The human and mouse GATA-6 genes utilize two promoters and two initiation codons.
Brewer A., Gove C., Davies A., McNulty C., Barrow D., Koutsourakis M., Farzaneh F., Pizzey J., Bomford A., Patient R.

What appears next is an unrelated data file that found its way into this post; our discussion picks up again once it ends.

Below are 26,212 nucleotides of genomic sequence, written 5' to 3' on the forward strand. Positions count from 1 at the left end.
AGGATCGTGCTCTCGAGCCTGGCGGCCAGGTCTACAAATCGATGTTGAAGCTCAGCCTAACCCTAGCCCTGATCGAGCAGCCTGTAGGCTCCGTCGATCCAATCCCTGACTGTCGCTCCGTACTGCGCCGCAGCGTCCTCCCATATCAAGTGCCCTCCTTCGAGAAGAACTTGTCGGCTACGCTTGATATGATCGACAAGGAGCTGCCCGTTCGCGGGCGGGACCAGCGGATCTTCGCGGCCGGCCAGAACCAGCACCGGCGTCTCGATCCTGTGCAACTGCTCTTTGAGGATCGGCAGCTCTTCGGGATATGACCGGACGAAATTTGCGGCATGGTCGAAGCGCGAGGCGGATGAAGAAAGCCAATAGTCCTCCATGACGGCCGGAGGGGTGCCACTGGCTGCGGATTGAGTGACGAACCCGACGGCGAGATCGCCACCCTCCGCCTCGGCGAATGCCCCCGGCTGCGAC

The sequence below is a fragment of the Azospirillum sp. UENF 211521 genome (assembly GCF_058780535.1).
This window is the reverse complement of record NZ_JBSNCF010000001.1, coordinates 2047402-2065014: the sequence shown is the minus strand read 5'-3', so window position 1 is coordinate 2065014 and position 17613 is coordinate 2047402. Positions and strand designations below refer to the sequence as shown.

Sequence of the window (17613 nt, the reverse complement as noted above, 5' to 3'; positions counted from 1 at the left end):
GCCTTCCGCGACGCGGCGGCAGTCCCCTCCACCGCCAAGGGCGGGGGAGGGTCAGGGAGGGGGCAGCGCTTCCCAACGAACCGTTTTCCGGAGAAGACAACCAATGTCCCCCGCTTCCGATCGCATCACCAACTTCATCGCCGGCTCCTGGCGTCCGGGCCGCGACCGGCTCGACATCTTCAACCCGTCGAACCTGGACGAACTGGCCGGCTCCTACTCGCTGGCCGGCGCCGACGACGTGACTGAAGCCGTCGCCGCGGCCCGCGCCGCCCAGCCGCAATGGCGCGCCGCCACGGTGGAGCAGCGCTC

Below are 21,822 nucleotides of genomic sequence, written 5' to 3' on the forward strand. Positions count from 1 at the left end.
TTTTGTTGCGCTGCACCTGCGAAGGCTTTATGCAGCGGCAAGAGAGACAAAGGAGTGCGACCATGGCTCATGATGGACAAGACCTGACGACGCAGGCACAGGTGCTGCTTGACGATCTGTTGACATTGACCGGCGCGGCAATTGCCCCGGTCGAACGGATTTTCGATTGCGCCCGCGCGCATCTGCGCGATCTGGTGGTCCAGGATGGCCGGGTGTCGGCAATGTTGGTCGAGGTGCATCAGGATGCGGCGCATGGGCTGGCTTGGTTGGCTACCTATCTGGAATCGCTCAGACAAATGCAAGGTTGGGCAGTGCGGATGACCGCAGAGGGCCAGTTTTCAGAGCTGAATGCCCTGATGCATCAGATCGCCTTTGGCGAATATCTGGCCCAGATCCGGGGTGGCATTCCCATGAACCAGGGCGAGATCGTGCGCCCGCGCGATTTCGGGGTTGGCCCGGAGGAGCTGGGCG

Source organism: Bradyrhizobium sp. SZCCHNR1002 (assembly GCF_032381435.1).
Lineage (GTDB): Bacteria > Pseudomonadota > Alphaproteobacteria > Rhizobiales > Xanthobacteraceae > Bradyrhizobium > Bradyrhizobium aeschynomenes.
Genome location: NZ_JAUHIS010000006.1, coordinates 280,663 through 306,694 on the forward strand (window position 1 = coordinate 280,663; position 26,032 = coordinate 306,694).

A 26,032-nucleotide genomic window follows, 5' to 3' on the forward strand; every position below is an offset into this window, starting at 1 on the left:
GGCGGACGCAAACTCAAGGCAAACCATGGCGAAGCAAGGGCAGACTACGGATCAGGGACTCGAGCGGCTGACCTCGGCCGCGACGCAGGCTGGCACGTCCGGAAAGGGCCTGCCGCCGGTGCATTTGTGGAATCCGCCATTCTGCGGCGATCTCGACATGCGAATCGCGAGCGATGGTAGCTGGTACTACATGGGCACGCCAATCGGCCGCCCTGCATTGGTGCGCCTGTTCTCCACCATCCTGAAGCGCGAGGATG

GATA-6 has been implicated in the regulation of myocardial differentiation during cardiogenesis. To determine how its expression is controlled, we have characterized the human and mouse genes. We have mapped their transcriptional start sites and demonstrate that two alternative promoters and 5' noncoding exons are utilized. Both transcript isoforms are expressed in the same tissue-specific and developmental stage-specific pattern, and their ratio appears similar wherever examined. The more upstream noncoding exon showed a substantial degree of homology between the two mammalian species, suggesting a conserved regulatory function. Moreover, in transfection assays we show that elements within this exon act to promote its transcription. Positive regulatory elements that effect transcription from the more downstream exon were not apparent in this assay, revealing a regulatory distinction between the two promoters. We also demonstrate alternative initiator codon usage in both the human and mouse GATA-6 genes. Both isoforms of the protein are synthesized in vitro regardless of which 5' noncoding exon is present in the RNA, although the larger protein has greater transcriptional activation potential in transfection assays. Thus, GATA-6 function in the cell is controlled by a complex interplay of transcriptional and translational regulation.